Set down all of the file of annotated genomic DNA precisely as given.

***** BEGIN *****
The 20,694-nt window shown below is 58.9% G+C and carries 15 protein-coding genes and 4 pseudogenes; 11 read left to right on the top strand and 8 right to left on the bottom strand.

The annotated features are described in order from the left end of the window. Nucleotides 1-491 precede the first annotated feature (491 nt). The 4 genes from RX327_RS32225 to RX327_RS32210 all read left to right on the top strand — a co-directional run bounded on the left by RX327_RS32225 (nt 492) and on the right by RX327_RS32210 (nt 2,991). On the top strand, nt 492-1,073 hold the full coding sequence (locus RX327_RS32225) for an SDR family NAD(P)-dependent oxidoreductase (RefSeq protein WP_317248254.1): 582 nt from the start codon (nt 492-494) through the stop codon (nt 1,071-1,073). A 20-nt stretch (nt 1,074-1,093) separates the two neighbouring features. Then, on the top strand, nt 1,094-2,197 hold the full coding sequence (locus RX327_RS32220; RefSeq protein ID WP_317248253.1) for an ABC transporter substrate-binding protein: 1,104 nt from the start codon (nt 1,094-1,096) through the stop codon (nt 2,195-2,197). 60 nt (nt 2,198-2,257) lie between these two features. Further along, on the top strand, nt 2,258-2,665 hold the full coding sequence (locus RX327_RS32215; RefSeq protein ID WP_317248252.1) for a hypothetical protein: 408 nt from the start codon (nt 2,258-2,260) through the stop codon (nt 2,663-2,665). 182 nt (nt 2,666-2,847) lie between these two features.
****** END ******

The 20,694-nt window shown below is 58.9% G+C and carries 15 protein-coding genes and 4 pseudogenes; 11 read left to right on the top strand and 8 right to left on the bottom strand.

The annotated features are described in order from the left end of the window. Nucleotides 1-491 precede the first annotated feature (491 nt). The 4 genes from RX327_RS32225 to RX327_RS32210 all read left to right on the top strand — a co-directional run bounded on the left by RX327_RS32225 (nt 492) and on the right by RX327_RS32210 (nt 2,991). On the top strand, nt 492-1,073 hold the full coding sequence (locus RX327_RS32225) for an SDR family NAD(P)-dependent oxidoreductase (RefSeq protein WP_317248254.1): 582 nt from the start codon (nt 492-494) through the stop codon (nt 1,071-1,073). A 20-nt stretch (nt 1,074-1,093) separates the two neighbouring features. Then, on the top strand, nt 1,094-2,197 hold the full coding sequence (locus RX327_RS32220; RefSeq protein ID WP_317248253.1) for an ABC transporter substrate-binding protein: 1,104 nt from the start codon (nt 1,094-1,096) through the stop codon (nt 2,195-2,197). 60 nt (nt 2,198-2,257) lie between these two features. Further along, on the top strand, nt 2,258-2,665 hold the full coding sequence (locus RX327_RS32215; RefSeq protein ID WP_317248252.1) for a hypothetical protein: 408 nt from the start codon (nt 2,258-2,260) through the stop codon (nt 2,663-2,665). 182 nt (nt 2,666-2,847) lie between these two features.